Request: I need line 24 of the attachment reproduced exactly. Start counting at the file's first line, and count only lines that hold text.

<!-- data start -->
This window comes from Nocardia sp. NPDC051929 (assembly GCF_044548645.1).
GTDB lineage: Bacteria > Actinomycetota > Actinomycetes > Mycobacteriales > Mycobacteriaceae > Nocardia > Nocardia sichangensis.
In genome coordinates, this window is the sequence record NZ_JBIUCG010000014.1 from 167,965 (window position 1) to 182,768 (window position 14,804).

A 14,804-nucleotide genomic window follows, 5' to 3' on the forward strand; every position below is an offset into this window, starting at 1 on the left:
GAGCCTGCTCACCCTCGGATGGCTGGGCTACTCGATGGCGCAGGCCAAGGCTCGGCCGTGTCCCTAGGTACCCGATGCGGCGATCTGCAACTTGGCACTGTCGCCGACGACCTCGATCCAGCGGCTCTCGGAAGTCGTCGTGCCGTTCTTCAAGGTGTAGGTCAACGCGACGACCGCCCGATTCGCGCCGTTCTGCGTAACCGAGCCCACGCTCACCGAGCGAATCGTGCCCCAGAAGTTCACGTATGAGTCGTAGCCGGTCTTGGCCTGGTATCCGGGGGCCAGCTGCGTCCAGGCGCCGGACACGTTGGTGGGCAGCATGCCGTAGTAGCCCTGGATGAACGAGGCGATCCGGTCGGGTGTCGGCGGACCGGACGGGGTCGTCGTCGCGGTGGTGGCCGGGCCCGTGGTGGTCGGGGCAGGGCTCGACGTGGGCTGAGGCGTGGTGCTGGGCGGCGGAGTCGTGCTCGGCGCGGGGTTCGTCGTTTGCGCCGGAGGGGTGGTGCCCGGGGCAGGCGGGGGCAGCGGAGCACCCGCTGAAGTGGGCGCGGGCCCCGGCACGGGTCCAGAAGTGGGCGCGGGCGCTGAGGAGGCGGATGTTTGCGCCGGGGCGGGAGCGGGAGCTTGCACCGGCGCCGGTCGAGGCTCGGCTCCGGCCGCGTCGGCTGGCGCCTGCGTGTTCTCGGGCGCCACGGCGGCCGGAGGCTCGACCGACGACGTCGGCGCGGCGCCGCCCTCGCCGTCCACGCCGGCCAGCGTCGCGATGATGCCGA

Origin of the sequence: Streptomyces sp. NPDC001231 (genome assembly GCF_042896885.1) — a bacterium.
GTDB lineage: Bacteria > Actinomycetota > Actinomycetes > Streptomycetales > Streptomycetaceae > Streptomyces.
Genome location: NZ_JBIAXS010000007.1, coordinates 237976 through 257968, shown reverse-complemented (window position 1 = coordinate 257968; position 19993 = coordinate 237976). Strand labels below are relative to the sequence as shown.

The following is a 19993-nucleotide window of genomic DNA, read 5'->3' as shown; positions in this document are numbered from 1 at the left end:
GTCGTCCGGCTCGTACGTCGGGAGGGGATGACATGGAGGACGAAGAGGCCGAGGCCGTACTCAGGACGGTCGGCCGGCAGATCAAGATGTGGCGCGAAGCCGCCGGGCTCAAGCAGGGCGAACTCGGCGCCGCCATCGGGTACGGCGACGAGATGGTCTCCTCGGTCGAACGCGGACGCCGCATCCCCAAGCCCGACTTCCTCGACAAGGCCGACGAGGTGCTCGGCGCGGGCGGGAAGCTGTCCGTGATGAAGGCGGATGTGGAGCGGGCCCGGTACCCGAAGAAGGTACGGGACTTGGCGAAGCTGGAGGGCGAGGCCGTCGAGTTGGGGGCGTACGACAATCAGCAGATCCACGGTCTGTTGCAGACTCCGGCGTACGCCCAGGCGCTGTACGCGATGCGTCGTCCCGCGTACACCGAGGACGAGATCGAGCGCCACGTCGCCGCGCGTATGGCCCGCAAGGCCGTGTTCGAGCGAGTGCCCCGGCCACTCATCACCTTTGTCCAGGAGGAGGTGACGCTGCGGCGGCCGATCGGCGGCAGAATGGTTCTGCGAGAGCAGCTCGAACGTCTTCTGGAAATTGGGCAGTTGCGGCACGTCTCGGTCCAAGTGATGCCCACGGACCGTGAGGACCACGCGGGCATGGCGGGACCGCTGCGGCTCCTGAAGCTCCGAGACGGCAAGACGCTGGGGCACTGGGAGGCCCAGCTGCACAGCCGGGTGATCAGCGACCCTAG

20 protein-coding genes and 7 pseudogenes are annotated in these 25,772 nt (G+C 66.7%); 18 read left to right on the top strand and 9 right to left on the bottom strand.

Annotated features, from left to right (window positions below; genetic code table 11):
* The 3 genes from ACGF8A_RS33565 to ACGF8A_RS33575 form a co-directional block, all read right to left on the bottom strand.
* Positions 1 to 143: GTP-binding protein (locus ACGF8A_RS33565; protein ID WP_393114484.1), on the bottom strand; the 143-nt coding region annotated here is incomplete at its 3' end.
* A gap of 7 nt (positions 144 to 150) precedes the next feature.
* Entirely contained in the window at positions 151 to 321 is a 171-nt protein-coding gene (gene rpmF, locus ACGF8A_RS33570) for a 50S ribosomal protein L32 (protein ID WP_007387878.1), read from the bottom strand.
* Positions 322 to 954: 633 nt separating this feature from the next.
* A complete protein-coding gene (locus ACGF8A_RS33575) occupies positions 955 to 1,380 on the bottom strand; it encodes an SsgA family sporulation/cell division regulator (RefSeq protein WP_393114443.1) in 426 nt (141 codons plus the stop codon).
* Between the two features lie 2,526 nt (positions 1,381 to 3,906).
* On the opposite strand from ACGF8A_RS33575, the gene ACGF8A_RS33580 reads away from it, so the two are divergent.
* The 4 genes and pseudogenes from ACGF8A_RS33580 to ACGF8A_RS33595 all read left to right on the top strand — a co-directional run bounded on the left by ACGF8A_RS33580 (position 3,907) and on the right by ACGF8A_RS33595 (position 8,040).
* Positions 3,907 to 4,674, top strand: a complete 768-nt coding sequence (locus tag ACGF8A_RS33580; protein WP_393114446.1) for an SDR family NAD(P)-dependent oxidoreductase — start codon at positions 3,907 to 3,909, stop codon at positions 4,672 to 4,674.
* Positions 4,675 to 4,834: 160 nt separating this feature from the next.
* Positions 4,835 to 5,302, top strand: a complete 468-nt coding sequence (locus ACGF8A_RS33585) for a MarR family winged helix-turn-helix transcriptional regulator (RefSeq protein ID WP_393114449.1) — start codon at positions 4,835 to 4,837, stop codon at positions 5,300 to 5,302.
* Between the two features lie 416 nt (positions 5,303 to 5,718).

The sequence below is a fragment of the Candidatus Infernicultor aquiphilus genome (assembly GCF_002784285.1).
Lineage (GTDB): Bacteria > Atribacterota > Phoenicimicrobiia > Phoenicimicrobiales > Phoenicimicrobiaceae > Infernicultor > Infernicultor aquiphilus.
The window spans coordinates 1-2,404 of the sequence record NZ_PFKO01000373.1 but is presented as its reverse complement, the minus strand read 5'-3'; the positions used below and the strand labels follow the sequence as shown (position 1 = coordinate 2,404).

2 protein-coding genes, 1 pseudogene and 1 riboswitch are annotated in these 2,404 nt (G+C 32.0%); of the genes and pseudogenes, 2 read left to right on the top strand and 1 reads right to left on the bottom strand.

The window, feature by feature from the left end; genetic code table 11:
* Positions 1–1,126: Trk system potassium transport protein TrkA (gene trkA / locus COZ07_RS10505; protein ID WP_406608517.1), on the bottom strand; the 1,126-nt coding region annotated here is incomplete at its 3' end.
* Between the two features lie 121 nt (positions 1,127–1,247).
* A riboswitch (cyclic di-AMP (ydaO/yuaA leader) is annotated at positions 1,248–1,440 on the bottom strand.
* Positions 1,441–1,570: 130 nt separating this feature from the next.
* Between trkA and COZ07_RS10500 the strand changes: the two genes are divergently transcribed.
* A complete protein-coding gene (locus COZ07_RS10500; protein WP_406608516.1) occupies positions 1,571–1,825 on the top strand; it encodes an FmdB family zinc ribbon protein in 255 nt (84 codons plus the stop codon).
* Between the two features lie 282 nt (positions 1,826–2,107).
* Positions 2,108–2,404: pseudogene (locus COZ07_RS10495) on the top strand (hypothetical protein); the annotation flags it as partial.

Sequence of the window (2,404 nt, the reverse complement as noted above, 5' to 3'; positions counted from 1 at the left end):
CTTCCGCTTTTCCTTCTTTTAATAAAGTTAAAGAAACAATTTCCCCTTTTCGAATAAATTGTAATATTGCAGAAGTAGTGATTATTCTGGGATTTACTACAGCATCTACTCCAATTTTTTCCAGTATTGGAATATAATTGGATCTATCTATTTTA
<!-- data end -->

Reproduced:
* Positions 4,835 to 5,302, top strand: a complete 468-nt coding sequence (locus ACGF8A_RS33585) for a MarR family winged helix-turn-helix transcriptional regulator (RefSeq protein ID WP_393114449.1) — start codon at positions 4,835 to 4,837, stop codon at positions 5,300 to 5,302.